Shepkowski: Penalty Kill Key In Blackhawk’ Struggles
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By Nick Shepkowski–
The Blackhawks sit in 11th place in the Western Conference and are in the middle of a stretch that’s seen them pickup only 11 of their last 20 possible points. A 3-1 loss last night in Calgary did no favors for the ‘Hawks whose 29 remaining games each became that much more important.
Why have the Blackhawks been such a far cry from the team that took home their first Stanley Cup in 49 years last year?
A certain defenseman blames the lackluster power play for last night’s loss which is true, but has been the exception to the rule for the Blackhawks this season. When it comes down to it you can’t survive in the NHL without killing penalties, something that’s harmed the Blackhawks all season.
A year ago the Blackhawks blessed their fans by killing 85.3% of penalties which was good for fourth best in the league, but 2010-11 has been an entirely different story.
This year the ‘Hawks penalty kill has been successful only 78.2% of the time, ranking them in the bottom five in the league. Who are the other four teams joining them in the bottom five?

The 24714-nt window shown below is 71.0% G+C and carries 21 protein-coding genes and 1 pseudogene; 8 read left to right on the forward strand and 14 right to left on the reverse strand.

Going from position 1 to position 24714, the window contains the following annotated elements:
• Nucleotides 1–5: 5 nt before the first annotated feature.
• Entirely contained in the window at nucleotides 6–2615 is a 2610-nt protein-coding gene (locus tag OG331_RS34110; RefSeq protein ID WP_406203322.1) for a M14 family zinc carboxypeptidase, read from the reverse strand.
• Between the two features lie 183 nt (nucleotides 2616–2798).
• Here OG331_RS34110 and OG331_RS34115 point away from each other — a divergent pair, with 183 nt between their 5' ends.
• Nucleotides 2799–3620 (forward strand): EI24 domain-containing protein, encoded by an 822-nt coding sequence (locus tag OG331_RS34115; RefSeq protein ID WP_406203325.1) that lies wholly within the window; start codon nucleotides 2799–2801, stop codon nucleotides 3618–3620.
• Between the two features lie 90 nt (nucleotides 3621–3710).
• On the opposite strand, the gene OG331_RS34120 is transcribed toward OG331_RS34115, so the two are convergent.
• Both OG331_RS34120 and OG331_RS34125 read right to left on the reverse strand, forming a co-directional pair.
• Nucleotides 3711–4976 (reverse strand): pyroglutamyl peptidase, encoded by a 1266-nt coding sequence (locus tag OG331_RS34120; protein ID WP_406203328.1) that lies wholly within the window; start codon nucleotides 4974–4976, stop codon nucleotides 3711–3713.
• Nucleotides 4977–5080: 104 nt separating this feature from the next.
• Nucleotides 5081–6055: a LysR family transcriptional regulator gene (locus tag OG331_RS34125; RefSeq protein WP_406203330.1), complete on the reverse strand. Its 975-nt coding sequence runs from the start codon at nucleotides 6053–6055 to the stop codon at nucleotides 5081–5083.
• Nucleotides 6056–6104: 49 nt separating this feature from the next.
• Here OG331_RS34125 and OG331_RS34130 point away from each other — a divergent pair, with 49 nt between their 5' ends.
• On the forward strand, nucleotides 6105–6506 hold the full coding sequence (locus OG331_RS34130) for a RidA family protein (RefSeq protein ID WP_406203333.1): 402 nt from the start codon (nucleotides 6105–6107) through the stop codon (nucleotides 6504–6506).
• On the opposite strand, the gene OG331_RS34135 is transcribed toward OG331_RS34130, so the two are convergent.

Colorado, Toronto, Atlanta, and Edmonton: all teams that would also be staying home if the playoffs began today.
How big of an indicator of total team success is the penalty kill? Consider this:
Since 2006, only 5 of the 80 (6.2%) teams to make the playoffs in that span ranked in the bottom five in penalty kill in that span.
Those that who were able to sneak into the playoffs (Nashville – ’10, Boston – ’08, Atlanta, Tampa Bay – ’07, and Philadelphia – ’06) were all eliminated in the first round, never even sniffing a real Stanley Cup run.
What should be surprising to no hockey fan is that 9 of the top 10 current penalty killing teams would be in if the playoffs were to begin today with Florida being the only exception.
Sure the power play looked pathetic last night in Calgary, but unless the penalty kill improves the Blackhawks will become just the fifth team in the expansion era to fail to make the playoffs a year after winning the Stanley Cup.